Food production in Canada will thrive if farming is profitable,visible and exciting.
Imagine catching a GO train to see, taste, and pick the best the world grows and prepares all in one place. Imagine picking your own berries and then drinking squeezed juice while watching some frisky goats. Then imagine sitting down to enjoy what can be done with the cheese they supply. That, and more, minutes from downtown Toronto: GO to food and food-to-go.
Food and food-based travel have created thriving local economies in Niagara, Prince Edward County and Vermont. For that matter, Italy and France are often thought of this way. It is exciting to realize that another place in Ontario might emerge that is accessible to millions by public transit (GO train to shuttle bus).
In Toronto (and other large cities) fewer young people are buying cars. Instead, they take transit and rent cars now and then. My Toronto-based sons have never bothered to get driver’s licenses. Many such people can afford and would love nearby day or weekend family trips getting outdoors. If the Land Over Landings group’s vision happens, that experience will become a whole lot easier for millions.
Land Over Landings is the successor to People or Planes featured in an A/J cover story in the autumn of 1972! Both oppose a second Toronto airport on prime farmland just north of Pickering. Their superb study on the economic potential of the 9,600 acres adjacent to the new Rouge Valley National Urban Park, Canada’s first urban national park is now complete.
This priceless near-urban, high quality farmland could become the envy of most global cities. If this study’s vision comes to pass, the world will see the value of having that much farmland in one piece adjacent to a National Park, and close to a huge city. The land is already owned by the Canadian government and the economists who did this study think it should stay that way.
The study’s economic analysts Dr. John Groenewegen and Dr. Atif Kubursi offer six scenarios detailing the economic impacts of various management strategies. These lands annually produce cash crops like corn and soybeans valued at $3.7 million. This land, as well as the park’s land, were placed in reserve for an airport that was never built.
Because the land is leased in short-term contracts, no tenants invest in tiling fields, buildings for animals or equipment or anything like orchards, because these activities only make money after several years. Groenewegen and Kubursi suggest renewable 30-year leases to spur diverse crops. As well, long-term leases could attract relatively young farmers while avoiding high land purchase costs that all-but-exclude non-speculators. This scenario sees these lands generating over $100 million annually from crops and agricultural tourism. Potential crops include widely varied vegetables and fruits and diverse ethnic crops to serve the GTA population as well as livestock.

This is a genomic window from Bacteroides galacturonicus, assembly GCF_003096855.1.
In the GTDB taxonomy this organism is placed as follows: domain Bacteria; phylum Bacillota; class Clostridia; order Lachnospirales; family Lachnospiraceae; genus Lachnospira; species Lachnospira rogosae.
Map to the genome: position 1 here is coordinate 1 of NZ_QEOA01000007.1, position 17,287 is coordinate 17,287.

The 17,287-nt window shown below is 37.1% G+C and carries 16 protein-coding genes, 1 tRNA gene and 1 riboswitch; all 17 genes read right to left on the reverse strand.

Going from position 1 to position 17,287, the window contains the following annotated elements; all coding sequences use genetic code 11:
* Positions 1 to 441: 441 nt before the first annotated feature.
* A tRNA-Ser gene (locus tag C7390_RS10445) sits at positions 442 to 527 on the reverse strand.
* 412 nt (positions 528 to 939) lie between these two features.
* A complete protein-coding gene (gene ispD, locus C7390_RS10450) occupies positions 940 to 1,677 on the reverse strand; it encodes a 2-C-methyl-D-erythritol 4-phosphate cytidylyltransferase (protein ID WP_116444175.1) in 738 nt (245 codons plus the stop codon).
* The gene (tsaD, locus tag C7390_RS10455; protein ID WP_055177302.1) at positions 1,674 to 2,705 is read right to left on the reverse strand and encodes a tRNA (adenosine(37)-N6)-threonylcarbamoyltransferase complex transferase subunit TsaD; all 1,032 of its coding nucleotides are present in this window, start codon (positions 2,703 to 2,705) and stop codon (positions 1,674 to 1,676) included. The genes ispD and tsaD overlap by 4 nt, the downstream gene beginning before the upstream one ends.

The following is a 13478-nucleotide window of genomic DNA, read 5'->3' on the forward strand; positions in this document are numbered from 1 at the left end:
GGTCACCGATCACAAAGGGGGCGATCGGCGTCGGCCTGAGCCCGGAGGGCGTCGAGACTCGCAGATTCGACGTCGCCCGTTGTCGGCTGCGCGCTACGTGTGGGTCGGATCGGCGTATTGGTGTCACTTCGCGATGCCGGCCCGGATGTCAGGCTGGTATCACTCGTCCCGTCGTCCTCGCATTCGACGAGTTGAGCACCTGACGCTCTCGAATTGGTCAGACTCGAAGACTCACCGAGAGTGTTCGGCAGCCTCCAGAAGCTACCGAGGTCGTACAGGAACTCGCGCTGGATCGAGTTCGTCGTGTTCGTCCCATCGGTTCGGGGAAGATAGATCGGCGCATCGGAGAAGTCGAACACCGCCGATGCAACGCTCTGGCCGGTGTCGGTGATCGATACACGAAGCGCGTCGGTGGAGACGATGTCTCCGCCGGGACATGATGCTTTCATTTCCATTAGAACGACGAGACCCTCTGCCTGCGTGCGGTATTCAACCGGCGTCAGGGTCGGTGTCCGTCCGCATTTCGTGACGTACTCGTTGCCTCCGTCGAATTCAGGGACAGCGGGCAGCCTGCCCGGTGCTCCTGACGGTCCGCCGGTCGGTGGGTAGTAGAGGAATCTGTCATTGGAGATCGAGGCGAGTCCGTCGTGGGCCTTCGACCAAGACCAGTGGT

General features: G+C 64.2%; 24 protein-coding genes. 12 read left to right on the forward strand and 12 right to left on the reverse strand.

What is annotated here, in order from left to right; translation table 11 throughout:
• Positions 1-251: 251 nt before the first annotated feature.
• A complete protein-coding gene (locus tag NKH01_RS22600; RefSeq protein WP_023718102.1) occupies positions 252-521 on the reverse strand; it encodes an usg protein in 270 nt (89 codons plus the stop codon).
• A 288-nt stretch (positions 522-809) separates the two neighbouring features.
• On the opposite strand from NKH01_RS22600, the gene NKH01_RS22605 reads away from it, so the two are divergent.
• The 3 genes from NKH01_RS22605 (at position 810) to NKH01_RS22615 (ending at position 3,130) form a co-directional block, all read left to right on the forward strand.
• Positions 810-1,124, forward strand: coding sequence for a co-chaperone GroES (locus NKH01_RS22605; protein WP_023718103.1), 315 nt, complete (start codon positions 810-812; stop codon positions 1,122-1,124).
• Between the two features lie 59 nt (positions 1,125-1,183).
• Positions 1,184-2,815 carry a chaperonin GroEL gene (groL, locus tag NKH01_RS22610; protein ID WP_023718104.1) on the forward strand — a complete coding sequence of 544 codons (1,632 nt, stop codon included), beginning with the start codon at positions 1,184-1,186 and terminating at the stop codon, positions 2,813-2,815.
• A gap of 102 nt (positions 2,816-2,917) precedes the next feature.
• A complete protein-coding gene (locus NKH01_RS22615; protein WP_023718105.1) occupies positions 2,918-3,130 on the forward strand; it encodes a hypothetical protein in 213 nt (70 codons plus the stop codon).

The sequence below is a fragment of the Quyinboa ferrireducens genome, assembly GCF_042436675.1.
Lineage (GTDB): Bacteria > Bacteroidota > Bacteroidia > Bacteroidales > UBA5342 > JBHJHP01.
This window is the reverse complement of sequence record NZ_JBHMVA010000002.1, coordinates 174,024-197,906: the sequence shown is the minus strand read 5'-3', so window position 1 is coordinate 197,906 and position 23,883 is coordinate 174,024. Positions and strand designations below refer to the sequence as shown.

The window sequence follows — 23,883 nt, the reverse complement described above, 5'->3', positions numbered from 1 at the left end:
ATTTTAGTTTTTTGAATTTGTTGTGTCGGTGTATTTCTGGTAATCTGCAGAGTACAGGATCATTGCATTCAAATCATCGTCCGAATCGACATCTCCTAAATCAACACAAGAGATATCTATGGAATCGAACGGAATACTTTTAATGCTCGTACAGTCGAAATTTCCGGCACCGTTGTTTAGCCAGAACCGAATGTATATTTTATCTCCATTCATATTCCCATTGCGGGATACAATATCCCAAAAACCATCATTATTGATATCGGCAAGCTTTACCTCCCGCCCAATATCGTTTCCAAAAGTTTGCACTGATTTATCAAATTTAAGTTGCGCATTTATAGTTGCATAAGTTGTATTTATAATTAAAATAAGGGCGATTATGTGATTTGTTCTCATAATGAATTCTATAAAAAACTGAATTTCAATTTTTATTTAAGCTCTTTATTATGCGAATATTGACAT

The economic impact estimates are conservative, as they should be in such a study, but the authors do suggest thoughtful policies to make the transition work. For more detail I highly recommend reading the study, one eminently readable by non-economists. It will open your imagination.
Here’s a little dreaming about what this area could become. Let’s start our dream with one word: branding. This land will be branded, as well as the crops it produces, and the foods prepared on and near to it. Think of the Big Apple (further east on the 401), think of Ben and Jerry’s and what that one ice cream factory has done for Vermont tourism and Vermont’s economy.
Then consider the possibilities for ethnic food creations including Ethiopian, South American, Asian, Middle Eastern. The possibilities are endless. We can grow most of what is needed right there. Then imagine the possibilities for restaurants and branded products made from produce grown and prepared fresh daily on the doorstep of 10,000,000 people and whoever else wants to come.
These lands could also be a living lab for something else profoundly important: food security. We must be able to produce most of what we need.
There are four reasons to avoid excessive dependence on imported food. One: climate change is already affecting California, our leading source of fresh fruits and vegetables. These impacts will worsen over time. Two: today’s political attacks on immigrants threaten to leave California and Florida produce either unpicked or more expensive. Third, fully using local food production capacities reduces carbon emissions. Innovative farmers are now growing fresh greens in Ontario year round in low-cost passive solar greenhouses. Fourth, Trump’s government is systematically weakening pesticide and water quality regulations, likely affecting the safety of food from America.
The capacity to grow quality food locally (especially year-round) depends on involving young, innovative, diverse people into farming and, of course, on preserving quality farmland. Affordable access to land is essential. Leasing opportunities like the ones suggested by Land over Landings help open such possibilities. Many people want the chance to farm, but their dreams are often financially out of reach given the cost of land.
Food production in Canada will thrive if farming is profitable, visible and exciting. These special lands and nearby communities can blossom with crops and restaurants of incredible variety. Everyone can dine, buy take-away or rent bicycles (maybe electrified by barn roof solar) to go from farm-to-farm picking or buying.
With new places created for overnight stays, there would be more jobs than the study estimates, especially if excellent culinary creations are branded and marketed widely. Visitors who enjoy products or meals will be thrilled to find them available back home in Toronto or elsewhere. Truly, the possibilities are endless.
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